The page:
Against The Winds of Grief: My Thoughts on The Oklahoma Tragedy

Nature and all that it encompasses can bear many blessings.  A glorious sunset, a gentle rain and a cool breeze can soothe us even in the most tumultuous of times and perhaps even provide valuable teachings that promote clarity on our life’s journey.

Nature can also be an relentless and  destructive force as evidenced by Hurricane Katrina, Hurricane Sandy,  the Joplin, Missouri tornado, and most recently the tornado that ravaged Moore ,Oklahoma. In addition to the widespread destruction of homes, 24 individuals, including 8 children, died and another 273 were injured, leaving a community and nation grieving and again searching for answers .   

A Bob Seger State of Mind

Against the wind

We were runnin’ against the wind

We were young and strong, we were runnin’

Against the wind

From the song “Against The Wind, by Bob Seger


The day after the tornado, the above passage from Bob Seger’s “Against The Wind” played over and over in my head. I hadn’t listened to Bob Seger since I was in college, but given what transpired in Oklahoma, this song was a contextual fit, though maybe not in the obvious sense.

This passage took me back to a time when we were young and things were simpler and safer, where we could run against the winds of nature, joyfully flying a kite or simply basking in the excitement of the wind whipping through our hair, not a care in the world.  We do not live in a safe and predictable world anymore, and unfortunately, we have been reminded of this all too frequently in the last  two years.

Losing Our Histories

What strikes me most about the Oklahoma tragedy and other similar events is that both death-related and non-death-related grief occur.  In addition to the loss of life, there is the loss of homes that may have been in families for generations, photographs and other memorabilia that have nostalgic value. The past represents our dreams and  firmly shapes who we are in the present. When any reminders of that process are destroyed, a part of us is destroyed with it.

I remember once working with an individual whose home was destroyed by Hurricane Katrina. I asked him to describe his thoughts about what had happened to him. He uttered what to this day is the most profound comment I have heard from a survivor of a natural disaster: “I feel like I lost my history.”  I can’t help feeling that everyone in Moore, Oklahoma, lost a piece of his or her history after the tornado struck, and in the process lost a piece of themselves.

I remember recently reading a quote that alluded to the belief that a situation or event will continue to reoccur until there are no more lessons to learn from it. I would be naïve to believe that we will ever be immune to natural weather disasters and the destruction that comes with it. We will certainly never be immune to death at any age, now or in the future. I believe that the individuals in any community that has experienced a tragedy of this magnitude, need to confront, honor and eventually transform the pain of their losses, so that they can find meaning again.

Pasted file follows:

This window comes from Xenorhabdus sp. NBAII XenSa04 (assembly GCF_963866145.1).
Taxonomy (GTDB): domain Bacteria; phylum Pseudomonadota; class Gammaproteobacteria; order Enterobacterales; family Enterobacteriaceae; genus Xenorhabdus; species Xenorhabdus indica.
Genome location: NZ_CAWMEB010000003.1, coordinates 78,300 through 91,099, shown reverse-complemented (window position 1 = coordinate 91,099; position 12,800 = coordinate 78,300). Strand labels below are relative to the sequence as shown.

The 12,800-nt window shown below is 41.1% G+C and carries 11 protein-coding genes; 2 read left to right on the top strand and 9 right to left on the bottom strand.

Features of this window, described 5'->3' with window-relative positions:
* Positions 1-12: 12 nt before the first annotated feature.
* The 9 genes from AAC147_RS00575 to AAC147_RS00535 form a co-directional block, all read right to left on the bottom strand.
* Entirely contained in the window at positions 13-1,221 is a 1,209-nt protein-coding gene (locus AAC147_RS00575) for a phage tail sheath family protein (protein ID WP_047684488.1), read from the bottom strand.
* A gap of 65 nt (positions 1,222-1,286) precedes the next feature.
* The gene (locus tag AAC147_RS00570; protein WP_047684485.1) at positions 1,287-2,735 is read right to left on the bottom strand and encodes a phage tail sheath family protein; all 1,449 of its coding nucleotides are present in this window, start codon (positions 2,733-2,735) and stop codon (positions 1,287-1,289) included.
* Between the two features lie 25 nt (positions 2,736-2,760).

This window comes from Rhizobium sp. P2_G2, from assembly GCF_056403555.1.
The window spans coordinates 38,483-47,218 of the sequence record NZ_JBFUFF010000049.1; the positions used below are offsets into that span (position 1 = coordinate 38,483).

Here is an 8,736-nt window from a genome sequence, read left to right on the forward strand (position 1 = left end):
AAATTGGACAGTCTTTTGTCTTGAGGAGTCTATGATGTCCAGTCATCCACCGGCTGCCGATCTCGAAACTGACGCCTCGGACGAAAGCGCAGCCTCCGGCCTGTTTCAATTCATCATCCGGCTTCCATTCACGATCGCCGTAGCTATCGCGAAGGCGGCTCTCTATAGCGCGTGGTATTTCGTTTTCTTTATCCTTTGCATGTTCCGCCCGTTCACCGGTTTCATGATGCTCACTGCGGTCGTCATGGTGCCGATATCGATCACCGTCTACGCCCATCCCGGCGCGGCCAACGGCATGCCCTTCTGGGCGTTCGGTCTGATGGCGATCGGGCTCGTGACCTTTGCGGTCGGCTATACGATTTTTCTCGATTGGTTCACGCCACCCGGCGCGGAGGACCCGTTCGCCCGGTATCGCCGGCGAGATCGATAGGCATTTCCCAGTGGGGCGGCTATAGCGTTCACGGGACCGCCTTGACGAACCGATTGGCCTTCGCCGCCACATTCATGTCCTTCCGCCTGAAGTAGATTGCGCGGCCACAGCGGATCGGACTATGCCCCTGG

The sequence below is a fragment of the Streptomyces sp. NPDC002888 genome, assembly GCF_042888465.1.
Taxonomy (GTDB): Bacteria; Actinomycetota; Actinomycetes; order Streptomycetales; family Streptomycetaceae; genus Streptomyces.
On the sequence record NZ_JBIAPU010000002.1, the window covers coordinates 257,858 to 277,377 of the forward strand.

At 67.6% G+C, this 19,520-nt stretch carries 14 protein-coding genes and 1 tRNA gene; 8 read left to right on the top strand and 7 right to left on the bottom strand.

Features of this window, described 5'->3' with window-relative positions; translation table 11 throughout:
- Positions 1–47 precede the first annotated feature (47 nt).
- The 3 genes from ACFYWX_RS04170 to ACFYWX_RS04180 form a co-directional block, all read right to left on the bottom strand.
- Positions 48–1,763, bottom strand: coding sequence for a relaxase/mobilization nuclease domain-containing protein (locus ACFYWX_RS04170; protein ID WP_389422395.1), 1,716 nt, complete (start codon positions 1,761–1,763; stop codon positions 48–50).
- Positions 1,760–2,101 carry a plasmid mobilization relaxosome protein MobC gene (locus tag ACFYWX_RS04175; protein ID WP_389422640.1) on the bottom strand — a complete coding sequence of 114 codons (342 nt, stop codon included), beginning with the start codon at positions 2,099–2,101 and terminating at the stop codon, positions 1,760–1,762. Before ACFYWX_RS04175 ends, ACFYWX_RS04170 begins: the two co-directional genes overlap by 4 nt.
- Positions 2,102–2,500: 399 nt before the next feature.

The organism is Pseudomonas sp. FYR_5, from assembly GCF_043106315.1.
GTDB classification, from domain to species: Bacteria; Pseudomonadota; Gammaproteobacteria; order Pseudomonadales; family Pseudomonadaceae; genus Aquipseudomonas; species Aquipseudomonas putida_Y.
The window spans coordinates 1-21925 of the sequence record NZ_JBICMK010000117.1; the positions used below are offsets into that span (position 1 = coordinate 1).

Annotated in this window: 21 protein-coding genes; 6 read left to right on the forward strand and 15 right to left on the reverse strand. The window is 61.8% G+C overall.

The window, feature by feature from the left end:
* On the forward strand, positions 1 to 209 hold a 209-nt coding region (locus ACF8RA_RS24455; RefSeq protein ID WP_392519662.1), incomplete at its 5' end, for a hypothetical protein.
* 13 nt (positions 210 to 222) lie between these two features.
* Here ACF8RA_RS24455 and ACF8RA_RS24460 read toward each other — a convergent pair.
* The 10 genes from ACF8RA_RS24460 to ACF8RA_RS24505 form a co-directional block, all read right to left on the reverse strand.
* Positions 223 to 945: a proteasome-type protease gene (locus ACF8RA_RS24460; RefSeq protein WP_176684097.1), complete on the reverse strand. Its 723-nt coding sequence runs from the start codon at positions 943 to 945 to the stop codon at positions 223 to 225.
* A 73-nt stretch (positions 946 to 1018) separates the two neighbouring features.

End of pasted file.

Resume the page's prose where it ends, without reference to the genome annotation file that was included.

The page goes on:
What is also certain, is that the community will come together to support each other and will prove to be resilient, and that the media will constantly allude to the resiliency of the human spirit to describe the ongoing metamorphosis of the residents of Moore, Oklahoma. However, this nation has proved its resiliency many times over in the most adverse circumstances.  What I believe we need to focus on now is how we as a nation can collectively address the challenges presented by these natural disasters.

Based on sheer numbers alone, many effective practical solutions such as improving infrastructure, installing more emergency shelters, improvements in crisis intervention services, among other things will be proposed. However, there is a greater lesson that Oklahoma and the natural disasters before can teach us: the need for us to come together as one to improve the quality of life for ourselves and future generations of leaders.

David Roberts

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David J. Roberts, LMSW, became a parent who experienced the death of a child, when his daughter Jeannine died of cancer on 3/1/03 at the age of 18. He is a retired addiction professional and an adjunct professor in the psychology department at Utica College in Utica, New York. Dave is a featured speaker, workshop facilitator and coach for Aspire Place, LLC ( He is also the chapter leader for The Compassionate Friends of the Mohawk Valley. Mr. Roberts has been a presenter at the Southern Humanities Council Conference in both 2017 and 2018. Dave has been a past workshop facilitator for The Compassionate Friends. He has also been a past workshop facilitator and keynote speaker for The Bereaved Parents of the USA. Mr. Roberts has contributed articles to the Huffington Post blog, The Grief Toolbox, Recovering the Self Journal and Medium. One of Dave's articles, My Daughter is Never Far Away, can also be found in Open to Hope: Inspirational Stories of Healing and Loss. Excerpts from Dave's article for The Open to Hope Foundation, called The Broken Places were featured in the 2012 Paraclete Press DVD video, Grieving the Sudden Death of a Loved One. He has appeared on numerous radio and internet broadcasts and Open to Hope Television. Dave was also part of a panel in 2016 for the BBC Podcast, World Have Your Say, with other grief experts, discussing the death of Carrie Fisher. Dave’s website: is devoted to providing support and resources for individuals experiencing loss.

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